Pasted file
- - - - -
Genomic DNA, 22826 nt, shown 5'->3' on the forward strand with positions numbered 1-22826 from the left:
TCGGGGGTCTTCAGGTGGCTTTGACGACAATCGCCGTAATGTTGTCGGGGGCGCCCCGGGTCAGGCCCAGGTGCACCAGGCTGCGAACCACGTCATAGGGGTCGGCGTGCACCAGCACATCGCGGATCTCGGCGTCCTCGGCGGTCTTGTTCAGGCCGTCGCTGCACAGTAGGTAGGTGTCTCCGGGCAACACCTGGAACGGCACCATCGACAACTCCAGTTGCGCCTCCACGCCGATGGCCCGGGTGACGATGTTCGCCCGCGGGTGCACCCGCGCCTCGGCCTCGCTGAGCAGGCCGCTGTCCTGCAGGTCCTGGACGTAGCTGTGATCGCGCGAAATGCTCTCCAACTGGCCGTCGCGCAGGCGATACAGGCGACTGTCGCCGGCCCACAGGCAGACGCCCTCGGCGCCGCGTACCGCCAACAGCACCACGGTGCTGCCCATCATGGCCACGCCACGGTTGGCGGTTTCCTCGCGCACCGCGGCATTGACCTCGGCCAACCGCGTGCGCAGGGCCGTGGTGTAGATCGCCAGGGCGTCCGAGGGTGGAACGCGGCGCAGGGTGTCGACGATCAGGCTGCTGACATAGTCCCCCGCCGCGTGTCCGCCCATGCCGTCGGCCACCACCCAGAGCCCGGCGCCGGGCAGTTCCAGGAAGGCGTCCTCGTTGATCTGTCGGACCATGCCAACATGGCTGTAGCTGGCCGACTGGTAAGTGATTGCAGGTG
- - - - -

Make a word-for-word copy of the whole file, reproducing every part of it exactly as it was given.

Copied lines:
Genomic DNA, 22826 nt, shown 5'->3' on the forward strand with positions numbered 1-22826 from the left:
TCGGGGGTCTTCAGGTGGCTTTGACGACAATCGCCGTAATGTTGTCGGGGGCGCCCCGGGTCAGGCCCAGGTGCACCAGGCTGCGAACCACGTCATAGGGGTCGGCGTGCACCAGCACATCGCGGATCTCGGCGTCCTCGGCGGTCTTGTTCAGGCCGTCGCTGCACAGTAGGTAGGTGTCTCCGGGCAACACCTGGAACGGCACCATCGACAACTCCAGTTGCGCCTCCACGCCGATGGCCCGGGTGACGATGTTCGCCCGCGGGTGCACCCGCGCCTCGGCCTCGCTGAGCAGGCCGCTGTCCTGCAGGTCCTGGACGTAGCTGTGATCGCGCGAAATGCTCTCCAACTGGCCGTCGCGCAGGCGATACAGGCGACTGTCGCCGGCCCACAGGCAGACGCCCTCGGCGCCGCGTACCGCCAACAGCACCACGGTGCTGCCCATCATGGCCACGCCACGGTTGGCGGTTTCCTCGCGCACCGCGGCATTGACCTCGGCCAACCGCGTGCGCAGGGCCGTGGTGTAGATCGCCAGGGCGTCCGAGGGTGGAACGCGGCGCAGGGTGTCGACGATCAGGCTGCTGACATAGTCCCCCGCCGCGTGTCCGCCCATGCCGTCGGCCACCACCCAGAGCCCGGCGCCGGGCAGTTCCAGGAAGGCGTCCTCGTTGATCTGTCGGACCATGCCAACATGGCTGTAGCTGGCCGACTGGTAAGTGATTGCAGGTG